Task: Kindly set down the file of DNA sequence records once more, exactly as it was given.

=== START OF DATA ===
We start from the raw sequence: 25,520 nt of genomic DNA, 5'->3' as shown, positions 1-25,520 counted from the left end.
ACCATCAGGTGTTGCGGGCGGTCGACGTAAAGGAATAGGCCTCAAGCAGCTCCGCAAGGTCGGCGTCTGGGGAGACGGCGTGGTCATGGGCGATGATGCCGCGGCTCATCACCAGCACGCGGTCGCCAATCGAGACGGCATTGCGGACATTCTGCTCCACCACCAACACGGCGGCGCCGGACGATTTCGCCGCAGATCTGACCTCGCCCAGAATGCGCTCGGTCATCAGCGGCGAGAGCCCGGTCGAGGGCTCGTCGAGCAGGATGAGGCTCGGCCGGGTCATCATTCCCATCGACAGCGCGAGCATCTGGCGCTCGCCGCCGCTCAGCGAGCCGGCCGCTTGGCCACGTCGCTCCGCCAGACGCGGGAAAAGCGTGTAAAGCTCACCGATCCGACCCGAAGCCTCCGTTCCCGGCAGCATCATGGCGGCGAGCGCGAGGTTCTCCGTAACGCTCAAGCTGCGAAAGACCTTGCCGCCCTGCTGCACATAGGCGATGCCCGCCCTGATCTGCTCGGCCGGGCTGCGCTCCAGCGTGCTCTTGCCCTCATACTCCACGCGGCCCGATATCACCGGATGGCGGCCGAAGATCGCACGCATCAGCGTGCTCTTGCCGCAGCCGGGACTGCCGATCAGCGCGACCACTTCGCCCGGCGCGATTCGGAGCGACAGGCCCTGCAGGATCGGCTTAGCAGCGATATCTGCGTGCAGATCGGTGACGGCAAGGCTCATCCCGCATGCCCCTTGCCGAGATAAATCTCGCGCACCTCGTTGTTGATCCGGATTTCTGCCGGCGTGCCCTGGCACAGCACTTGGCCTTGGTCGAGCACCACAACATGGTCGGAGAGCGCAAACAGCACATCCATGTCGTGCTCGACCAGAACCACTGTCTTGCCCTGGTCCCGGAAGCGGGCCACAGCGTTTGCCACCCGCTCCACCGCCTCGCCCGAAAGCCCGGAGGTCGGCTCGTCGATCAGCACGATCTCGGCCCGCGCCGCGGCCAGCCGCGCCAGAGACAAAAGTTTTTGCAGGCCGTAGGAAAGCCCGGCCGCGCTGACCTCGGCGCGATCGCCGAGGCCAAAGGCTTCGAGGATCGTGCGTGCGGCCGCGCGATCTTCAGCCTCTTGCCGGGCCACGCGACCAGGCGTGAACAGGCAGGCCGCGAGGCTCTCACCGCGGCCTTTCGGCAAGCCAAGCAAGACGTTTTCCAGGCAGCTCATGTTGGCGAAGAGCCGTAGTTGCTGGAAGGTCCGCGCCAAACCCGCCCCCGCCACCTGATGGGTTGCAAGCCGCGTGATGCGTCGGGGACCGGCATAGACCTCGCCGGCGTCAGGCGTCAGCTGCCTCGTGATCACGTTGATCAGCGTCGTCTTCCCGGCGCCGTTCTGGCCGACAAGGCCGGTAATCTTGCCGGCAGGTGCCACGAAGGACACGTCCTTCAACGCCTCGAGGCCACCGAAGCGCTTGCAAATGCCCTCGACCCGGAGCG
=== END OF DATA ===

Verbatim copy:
We start from the raw sequence: 25,520 nt of genomic DNA, 5'->3' as shown, positions 1-25,520 counted from the left end.
ACCATCAGGTGTTGCGGGCGGTCGACGTAAAGGAATAGGCCTCAAGCAGCTCCGCAAGGTCGGCGTCTGGGGAGACGGCGTGGTCATGGGCGATGATGCCGCGGCTCATCACCAGCACGCGGTCGCCAATCGAGACGGCATTGCGGACATTCTGCTCCACCACCAACACGGCGGCGCCGGACGATTTCGCCGCAGATCTGACCTCGCCCAGAATGCGCTCGGTCATCAGCGGCGAGAGCCCGGTCGAGGGCTCGTCGAGCAGGATGAGGCTCGGCCGGGTCATCATTCCCATCGACAGCGCGAGCATCTGGCGCTCGCCGCCGCTCAGCGAGCCGGCCGCTTGGCCACGTCGCTCCGCCAGACGCGGGAAAAGCGTGTAAAGCTCACCGATCCGACCCGAAGCCTCCGTTCCCGGCAGCATCATGGCGGCGAGCGCGAGGTTCTCCGTAACGCTCAAGCTGCGAAAGACCTTGCCGCCCTGCTGCACATAGGCGATGCCCGCCCTGATCTGCTCGGCCGGGCTGCGCTCCAGCGTGCTCTTGCCCTCATACTCCACGCGGCCCGATATCACCGGATGGCGGCCGAAGATCGCACGCATCAGCGTGCTCTTGCCGCAGCCGGGACTGCCGATCAGCGCGACCACTTCGCCCGGCGCGATTCGGAGCGACAGGCCCTGCAGGATCGGCTTAGCAGCGATATCTGCGTGCAGATCGGTGACGGCAAGGCTCATCCCGCATGCCCCTTGCCGAGATAAATCTCGCGCACCTCGTTGTTGATCCGGATTTCTGCCGGCGTGCCCTGGCACAGCACTTGGCCTTGGTCGAGCACCACAACATGGTCGGAGAGCGCAAACAGCACATCCATGTCGTGCTCGACCAGAACCACTGTCTTGCCCTGGTCCCGGAAGCGGGCCACAGCGTTTGCCACCCGCTCCACCGCCTCGCCCGAAAGCCCGGAGGTCGGCTCGTCGATCAGCACGATCTCGGCCCGCGCCGCGGCCAGCCGCGCCAGAGACAAAAGTTTTTGCAGGCCGTAGGAAAGCCCGGCCGCGCTGACCTCGGCGCGATCGCCGAGGCCAAAGGCTTCGAGGATCGTGCGTGCGGCCGCGCGATCTTCAGCCTCTTGCCGGGCCACGCGACCAGGCGTGAACAGGCAGGCCGCGAGGCTCTCACCGCGGCCTTTCGGCAAGCCAAGCAAGACGTTTTCCAGGCAGCTCATGTTGGCGAAGAGCCGTAGTTGCTGGAAGGTCCGCGCCAAACCCGCCCCCGCCACCTGATGGGTTGCAAGCCGCGTGATGCGTCGGGGACCGGCATAGACCTCGCCGGCGTCAGGCGTCAGCTGCCTCGTGATCACGTTGATCAGCGTCGTCTTCCCGGCGCCGTTCTGGCCGACAAGGCCGGTAATCTTGCCGGCAGGTGCCACGAAGGACACGTCCTTCAACGCCTCGAGGCCACCGAAGCGCTTGCAAATGCCCTCGACCCGGAGCG